Tuesday, February 26, 2013

Self-scan your IPv6 ports

This is nice site to scan well known ports on your IPv6 system:


Direct link for well known ports:


Direct link for well known ports, plus custom port 12345:


As far as I know, default behaviour of IPv6 enabled modems and Windows is to drop unknown incoming IPv6 sessions (and thus the above port scan); Windows thus mimics NAT behaviour

You can also use lynx to see OPEN ports:

sander@toverdoos:~$ lynx --dump 'http://www6.ipv6.chappell-family.com/cgi-bin6/ipscan-txt.cgi?includeexisting=1&customport0=12345&customport1=&customport2=&customport3=' | grep OPEN

   Port 53 = OPEN   Port 79 = RFSD    Port 80 = OPEN
   OPEN An IPv6 TCP connection was successfully established to this port.

So port 53 and 80 are open on this system.

"IPv6 duplicate address" in Linux

My Linux system (Ubuntu 12.10) was suddenly having problems with IPv6, and dmesg said:

IPv6: wlan0: IPv6 duplicate address 2a00:cd8:blabla:1af4:6aff:fe9c:ced4 detected!
IPv6: ipv6_create_tempaddr: regeneration time exceeded - disabled temporary address support

The workaround was to disable Duplicate Address Detection (DAD) for the IPv6 privacy extensions on my Wifi interface wlan0:

sudo sysctl net.ipv6.conf.wlan0.accept_dad=0

Please note: if you use wired ethernet eth0, you should do something like this:

sudo sysctl net.ipv6.conf.eth0.accept_dad=0

It is unclear to me where the problem is: in Linux itself , or in my modem, or in the interaction between Linux and my modem.
The problem also occurs in OpenSuSE 12.2 on the same LAN, so it's not a Ubuntu-only problem.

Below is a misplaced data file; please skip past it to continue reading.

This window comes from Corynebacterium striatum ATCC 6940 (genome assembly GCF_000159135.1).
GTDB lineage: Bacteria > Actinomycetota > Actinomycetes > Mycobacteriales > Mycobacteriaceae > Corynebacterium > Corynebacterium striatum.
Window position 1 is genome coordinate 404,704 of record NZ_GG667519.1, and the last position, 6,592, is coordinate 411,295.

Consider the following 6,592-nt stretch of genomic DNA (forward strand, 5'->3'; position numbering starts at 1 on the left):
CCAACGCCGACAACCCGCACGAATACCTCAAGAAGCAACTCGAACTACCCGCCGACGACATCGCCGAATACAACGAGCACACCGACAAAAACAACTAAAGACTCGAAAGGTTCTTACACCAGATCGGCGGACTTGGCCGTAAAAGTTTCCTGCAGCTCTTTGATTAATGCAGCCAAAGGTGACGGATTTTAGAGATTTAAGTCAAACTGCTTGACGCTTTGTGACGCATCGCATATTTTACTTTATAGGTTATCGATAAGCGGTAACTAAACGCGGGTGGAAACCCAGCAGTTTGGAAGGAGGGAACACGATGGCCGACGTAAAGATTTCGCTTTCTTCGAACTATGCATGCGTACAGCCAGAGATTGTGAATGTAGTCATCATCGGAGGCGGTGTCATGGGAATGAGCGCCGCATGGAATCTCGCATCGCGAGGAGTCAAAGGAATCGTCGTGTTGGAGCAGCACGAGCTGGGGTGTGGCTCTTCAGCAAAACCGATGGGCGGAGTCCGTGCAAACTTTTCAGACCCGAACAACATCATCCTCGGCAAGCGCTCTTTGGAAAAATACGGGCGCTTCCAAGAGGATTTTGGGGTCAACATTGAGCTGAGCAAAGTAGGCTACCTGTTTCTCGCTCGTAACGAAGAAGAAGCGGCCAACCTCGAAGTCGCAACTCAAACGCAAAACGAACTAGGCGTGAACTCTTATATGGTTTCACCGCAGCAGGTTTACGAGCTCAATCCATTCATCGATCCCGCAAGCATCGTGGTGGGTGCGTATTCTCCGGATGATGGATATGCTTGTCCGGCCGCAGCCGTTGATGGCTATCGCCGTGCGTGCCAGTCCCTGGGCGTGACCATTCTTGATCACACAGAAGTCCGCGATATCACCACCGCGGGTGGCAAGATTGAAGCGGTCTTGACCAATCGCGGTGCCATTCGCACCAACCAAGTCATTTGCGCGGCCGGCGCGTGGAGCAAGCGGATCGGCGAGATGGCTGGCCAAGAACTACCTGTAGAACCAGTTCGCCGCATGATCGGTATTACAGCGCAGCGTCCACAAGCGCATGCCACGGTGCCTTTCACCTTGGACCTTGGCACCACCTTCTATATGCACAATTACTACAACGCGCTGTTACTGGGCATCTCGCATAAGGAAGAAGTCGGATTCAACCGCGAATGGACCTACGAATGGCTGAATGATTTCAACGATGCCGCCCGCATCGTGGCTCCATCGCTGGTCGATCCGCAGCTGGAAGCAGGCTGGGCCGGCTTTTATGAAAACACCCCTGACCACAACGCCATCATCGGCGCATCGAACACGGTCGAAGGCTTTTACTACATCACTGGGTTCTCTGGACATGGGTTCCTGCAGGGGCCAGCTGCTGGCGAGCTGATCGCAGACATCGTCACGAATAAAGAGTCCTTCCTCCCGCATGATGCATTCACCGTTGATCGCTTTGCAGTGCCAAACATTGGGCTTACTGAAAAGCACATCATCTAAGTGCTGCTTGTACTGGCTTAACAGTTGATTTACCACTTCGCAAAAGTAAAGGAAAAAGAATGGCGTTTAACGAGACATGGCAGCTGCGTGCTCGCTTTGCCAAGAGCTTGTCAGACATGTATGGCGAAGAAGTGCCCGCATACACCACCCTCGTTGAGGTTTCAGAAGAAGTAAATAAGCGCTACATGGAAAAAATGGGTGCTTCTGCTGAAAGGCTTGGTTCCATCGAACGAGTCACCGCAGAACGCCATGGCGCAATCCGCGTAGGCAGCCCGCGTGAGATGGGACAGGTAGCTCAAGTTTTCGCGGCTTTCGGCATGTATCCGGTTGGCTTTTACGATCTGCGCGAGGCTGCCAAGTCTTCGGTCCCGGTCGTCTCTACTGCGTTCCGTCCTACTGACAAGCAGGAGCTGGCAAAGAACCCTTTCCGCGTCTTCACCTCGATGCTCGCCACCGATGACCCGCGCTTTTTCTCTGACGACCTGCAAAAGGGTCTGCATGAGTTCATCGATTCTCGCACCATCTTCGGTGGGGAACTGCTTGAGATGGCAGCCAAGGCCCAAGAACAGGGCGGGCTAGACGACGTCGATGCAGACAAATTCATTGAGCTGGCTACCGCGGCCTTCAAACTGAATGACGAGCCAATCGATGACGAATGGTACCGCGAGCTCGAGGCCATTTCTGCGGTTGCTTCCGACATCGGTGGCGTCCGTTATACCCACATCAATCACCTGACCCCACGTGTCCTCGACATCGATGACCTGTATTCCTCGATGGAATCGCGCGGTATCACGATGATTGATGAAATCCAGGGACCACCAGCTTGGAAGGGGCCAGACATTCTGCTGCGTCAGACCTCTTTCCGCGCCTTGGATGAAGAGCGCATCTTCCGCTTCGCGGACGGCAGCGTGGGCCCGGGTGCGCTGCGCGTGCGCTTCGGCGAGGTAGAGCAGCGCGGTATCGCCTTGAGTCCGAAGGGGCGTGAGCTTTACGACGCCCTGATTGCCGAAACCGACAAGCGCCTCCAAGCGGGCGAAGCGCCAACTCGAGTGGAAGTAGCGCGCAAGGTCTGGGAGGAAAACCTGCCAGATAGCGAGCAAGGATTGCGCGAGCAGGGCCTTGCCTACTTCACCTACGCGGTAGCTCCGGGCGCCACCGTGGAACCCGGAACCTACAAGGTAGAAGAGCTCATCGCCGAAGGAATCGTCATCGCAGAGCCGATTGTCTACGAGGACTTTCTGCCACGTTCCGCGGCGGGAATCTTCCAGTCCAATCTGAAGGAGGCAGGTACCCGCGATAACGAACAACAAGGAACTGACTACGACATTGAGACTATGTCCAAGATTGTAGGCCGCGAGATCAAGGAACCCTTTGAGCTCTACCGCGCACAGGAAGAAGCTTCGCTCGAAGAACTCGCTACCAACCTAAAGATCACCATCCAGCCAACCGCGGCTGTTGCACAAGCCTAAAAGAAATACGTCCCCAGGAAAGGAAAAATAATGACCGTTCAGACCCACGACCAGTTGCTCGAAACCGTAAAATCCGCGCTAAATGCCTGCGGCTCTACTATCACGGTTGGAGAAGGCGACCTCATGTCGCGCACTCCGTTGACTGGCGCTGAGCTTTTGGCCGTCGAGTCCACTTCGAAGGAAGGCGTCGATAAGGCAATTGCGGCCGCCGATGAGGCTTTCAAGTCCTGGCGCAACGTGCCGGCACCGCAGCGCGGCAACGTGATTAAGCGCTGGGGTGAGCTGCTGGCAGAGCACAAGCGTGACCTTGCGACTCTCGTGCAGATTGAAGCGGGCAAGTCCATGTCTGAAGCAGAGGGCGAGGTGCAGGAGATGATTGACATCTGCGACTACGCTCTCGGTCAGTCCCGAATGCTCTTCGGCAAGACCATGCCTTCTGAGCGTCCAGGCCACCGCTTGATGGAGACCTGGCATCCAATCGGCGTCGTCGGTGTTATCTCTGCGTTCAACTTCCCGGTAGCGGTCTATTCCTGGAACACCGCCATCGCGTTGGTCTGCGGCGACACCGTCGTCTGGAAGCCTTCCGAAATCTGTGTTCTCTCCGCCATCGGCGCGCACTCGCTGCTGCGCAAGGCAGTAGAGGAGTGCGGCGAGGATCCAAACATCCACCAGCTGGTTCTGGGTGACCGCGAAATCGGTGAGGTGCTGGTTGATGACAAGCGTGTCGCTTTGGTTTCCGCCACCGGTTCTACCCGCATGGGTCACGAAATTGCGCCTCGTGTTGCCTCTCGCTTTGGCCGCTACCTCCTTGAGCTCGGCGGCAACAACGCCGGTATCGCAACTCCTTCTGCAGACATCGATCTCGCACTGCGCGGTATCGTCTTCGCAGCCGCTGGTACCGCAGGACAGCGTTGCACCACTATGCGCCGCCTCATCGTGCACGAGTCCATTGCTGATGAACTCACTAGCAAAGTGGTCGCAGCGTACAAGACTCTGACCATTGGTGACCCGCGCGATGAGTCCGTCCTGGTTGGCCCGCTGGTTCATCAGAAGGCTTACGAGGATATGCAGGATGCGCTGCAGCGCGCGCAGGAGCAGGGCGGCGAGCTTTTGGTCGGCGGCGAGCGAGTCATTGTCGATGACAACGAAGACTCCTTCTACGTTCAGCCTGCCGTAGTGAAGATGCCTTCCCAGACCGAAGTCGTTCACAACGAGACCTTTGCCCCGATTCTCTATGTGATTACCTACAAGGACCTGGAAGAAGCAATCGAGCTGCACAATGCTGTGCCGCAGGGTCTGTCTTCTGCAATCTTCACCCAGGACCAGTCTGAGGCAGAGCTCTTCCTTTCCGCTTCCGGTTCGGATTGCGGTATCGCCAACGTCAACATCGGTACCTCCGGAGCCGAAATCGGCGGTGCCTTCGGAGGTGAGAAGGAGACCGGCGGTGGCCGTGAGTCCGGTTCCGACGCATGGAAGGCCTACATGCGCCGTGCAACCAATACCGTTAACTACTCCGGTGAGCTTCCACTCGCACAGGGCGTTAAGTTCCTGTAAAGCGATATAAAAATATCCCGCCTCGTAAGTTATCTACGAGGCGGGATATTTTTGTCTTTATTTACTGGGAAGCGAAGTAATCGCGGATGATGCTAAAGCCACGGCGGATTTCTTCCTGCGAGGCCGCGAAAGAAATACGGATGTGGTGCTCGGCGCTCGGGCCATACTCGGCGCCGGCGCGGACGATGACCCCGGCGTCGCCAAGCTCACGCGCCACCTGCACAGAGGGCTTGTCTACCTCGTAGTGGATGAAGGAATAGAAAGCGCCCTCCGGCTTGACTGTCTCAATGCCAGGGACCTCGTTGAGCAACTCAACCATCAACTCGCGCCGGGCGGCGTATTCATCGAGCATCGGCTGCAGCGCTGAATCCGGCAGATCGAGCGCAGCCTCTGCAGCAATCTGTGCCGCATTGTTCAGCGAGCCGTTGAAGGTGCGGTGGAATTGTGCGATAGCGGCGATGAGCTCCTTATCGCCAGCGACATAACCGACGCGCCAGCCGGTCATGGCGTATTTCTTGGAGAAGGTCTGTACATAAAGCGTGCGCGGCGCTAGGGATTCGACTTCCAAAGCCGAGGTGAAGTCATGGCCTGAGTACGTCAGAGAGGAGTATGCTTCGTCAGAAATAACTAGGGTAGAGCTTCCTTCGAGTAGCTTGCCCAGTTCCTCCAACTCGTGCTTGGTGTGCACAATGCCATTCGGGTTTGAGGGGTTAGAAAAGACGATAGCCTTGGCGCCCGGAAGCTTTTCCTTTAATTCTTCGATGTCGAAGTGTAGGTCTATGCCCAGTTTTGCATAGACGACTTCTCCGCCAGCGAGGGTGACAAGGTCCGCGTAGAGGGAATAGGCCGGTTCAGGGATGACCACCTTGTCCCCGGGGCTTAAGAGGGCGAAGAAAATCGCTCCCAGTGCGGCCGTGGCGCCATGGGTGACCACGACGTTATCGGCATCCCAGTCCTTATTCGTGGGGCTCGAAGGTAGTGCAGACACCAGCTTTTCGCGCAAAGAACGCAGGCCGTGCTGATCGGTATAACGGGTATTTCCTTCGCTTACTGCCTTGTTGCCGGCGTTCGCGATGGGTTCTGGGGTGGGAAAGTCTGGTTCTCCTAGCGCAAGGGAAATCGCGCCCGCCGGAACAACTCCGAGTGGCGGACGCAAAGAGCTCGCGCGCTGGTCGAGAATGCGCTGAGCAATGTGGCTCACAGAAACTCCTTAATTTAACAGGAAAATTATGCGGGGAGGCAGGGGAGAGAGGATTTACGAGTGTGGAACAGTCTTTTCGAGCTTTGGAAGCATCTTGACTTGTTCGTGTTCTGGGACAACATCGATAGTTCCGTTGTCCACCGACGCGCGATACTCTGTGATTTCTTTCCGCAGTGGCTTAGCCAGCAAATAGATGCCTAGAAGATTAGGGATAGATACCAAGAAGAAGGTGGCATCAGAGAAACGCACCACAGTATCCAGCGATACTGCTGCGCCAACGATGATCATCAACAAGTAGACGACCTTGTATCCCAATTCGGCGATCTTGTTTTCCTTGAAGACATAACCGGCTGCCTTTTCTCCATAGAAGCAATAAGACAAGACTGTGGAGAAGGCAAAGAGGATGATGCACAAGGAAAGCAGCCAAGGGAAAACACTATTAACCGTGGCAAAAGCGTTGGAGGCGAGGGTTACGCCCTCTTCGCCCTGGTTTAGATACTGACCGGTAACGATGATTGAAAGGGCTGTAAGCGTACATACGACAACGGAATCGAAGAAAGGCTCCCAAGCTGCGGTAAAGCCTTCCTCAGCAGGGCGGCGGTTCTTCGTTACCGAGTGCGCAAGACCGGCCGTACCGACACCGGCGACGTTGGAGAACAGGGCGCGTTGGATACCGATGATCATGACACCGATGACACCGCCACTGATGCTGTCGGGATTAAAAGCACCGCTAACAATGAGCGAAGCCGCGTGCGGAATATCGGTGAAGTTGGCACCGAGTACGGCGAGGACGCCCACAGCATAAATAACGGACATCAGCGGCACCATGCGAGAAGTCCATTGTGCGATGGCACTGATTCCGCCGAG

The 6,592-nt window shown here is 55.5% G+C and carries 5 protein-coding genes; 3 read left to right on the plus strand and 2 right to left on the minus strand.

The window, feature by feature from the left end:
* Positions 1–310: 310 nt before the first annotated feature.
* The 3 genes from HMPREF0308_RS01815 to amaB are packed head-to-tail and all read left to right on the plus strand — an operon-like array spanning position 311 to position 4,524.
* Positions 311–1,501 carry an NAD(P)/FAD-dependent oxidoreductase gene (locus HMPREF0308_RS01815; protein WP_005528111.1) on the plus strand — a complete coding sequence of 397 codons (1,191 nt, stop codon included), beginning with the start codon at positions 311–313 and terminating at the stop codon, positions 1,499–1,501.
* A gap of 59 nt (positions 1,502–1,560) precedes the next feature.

Bug report is here: https://bugs.launchpad.net/ubuntu/+source/linux/+bug/1120617

Update: it seems to be related to Wifi; it does not happen with wired ethernet.

Easy Happy Eyeballs Testing

Easy Happy Eyeballs Testing

Nice article on http://ipv6friday.org/blog/2012/11/happy-testing/ how to test your application against Happy Eyeballs. In short, "Happy Eyeballs" (RFC 6555) means choosing the most fast (or fast enough) connection on dual-stack systems (IPv4 and IPv6).

And the testing is easy: use the URLs below in your applications (wget, curl, chrome, firefox, etc) to test your application's behaviour


A 'good' (= Happy Eyeballed) application should NOT get a slow time-out, but should connect with a second or so.

Example: curl (version 7.27.0) is not Happy-Eyeballed:

sander@R540:~$ time curl http://badipv4.test.ipv6friday.org/ > /dev/null
  % Total    % Received % Xferd  Average Speed   Time    Time     Time  Current
                                 Dload  Upload   Total   Spent    Left  Speed
100   226  100   226    0     0   2054      0 --:--:-- --:--:-- --:--:--  4520

real 0m0.124s
user 0m0.012s
sys 0m0.004s

sander@R540:~$ time curl http://badipv6.test.ipv6friday.org/ > /dev/null
  % Total    % Received % Xferd  Average Speed   Time    Time     Time  Current
                                 Dload  Upload   Total   Spent    Left  Speed
100   226  100   226    0     0      3      0  0:01:15  0:01:03  0:00:12    54

real 1m3.227s
user 0m0.020s
sys 0m0.008s

Explanation: the second URL takes more than one minute (!), so curl 7.27.0 waits for a loooong timeout. :-(